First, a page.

The coroner at the inquest into the deaths of seven people in the Croydon tram crash told the jury today that they can return a verdict of either accidental death or unlawful killing.
The jury retired to consider its verdict at lunchtime today, less than two months after being sworn in at Croydon Town Hall for the long-delayed public hearing into the events at Sandilands on November 9, 2016.
Dane Chinnery 19, Philip Seary, 57, Dorota Rynkiewicz, 35, Robert Huxley, 63, and Philip Logan, all from New Addington, and Donald Collett, 62, and Mark Smith, both from Croydon, were killed in the crash.
Coroner Sarah Ormond-Walshe sent the jury of eight men and three women to consider its verdict at 1.32pm.
The jury had heard during the seven-week inquest that the tram toppled over and spun off the tracks near Sandilands after hitting a curve at 45mph, despite a 12mph speed limit.
All of those killed were thrown out of the tram, either fully or partially, through the windows or doors when the glass shattered.
The inquest was told that the tram driver, Alfred Dorris, may have slipped into a period of “microsleep” on the stretch of track ahead of the curve.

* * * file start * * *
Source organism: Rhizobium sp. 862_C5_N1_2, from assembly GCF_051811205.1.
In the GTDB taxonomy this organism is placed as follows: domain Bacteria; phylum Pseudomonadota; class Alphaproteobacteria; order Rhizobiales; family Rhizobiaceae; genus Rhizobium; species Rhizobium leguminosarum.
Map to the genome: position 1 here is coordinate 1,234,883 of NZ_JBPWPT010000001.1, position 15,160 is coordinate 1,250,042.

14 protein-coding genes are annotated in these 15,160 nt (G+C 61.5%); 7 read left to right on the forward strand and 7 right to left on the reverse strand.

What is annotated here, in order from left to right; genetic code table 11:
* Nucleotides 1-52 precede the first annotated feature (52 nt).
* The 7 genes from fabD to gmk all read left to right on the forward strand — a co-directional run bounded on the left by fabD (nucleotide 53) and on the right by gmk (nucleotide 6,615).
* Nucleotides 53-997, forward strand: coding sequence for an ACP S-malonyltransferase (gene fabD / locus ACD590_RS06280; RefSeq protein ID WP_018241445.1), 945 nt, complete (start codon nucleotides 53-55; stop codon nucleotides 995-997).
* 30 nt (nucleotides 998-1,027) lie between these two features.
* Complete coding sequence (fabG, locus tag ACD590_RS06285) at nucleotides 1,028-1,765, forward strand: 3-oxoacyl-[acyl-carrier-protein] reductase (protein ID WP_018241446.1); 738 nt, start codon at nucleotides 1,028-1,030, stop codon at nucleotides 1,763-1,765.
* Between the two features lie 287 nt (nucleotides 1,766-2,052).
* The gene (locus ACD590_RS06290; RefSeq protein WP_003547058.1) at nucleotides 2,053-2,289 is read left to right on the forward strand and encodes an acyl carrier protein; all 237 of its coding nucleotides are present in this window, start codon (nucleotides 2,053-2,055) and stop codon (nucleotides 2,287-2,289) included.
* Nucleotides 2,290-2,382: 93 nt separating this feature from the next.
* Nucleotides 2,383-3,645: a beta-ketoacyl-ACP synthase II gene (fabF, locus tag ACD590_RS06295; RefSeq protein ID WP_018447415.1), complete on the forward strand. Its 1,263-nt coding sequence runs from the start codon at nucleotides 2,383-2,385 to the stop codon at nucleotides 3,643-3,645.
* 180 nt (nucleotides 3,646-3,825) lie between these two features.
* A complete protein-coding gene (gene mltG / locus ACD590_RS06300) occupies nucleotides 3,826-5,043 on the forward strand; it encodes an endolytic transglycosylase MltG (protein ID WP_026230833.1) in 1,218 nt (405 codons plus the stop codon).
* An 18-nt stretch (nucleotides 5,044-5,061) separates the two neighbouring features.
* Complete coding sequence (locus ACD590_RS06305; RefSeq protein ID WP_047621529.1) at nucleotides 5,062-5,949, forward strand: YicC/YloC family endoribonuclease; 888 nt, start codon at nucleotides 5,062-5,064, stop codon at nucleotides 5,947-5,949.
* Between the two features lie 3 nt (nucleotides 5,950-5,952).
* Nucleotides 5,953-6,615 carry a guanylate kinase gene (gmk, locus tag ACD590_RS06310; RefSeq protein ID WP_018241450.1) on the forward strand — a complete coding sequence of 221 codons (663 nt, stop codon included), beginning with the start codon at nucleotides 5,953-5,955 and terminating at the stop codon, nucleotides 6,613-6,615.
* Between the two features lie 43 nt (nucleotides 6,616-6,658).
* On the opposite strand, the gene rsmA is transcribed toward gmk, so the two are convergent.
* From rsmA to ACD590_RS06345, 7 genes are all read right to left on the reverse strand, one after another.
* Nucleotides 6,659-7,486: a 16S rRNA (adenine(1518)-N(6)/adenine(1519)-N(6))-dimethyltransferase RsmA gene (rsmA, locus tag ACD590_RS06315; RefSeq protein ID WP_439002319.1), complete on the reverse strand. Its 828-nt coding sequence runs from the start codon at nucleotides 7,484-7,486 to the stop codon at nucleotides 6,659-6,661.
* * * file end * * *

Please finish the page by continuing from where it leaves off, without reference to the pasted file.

Simon French, the chief inspector of the Rail Accident Investigation Branch, told the inquest that extra signage could have mitigated the risk, and there were “culture issues” at operator Tram Operations Ltd – a subsidiary of transport giant First Group – that meant drivers were unwilling to admit to speeding or other errors.
There had been a speeding incident on the same stretch of track just 10 days before the crash, when a driver came out of the tunnel and onto the tight bend approaching Sandilands at 27mph and nearly overturned. According to RAIB’s French’s potentially crucial evidence, that incident was insufficiently investigated.
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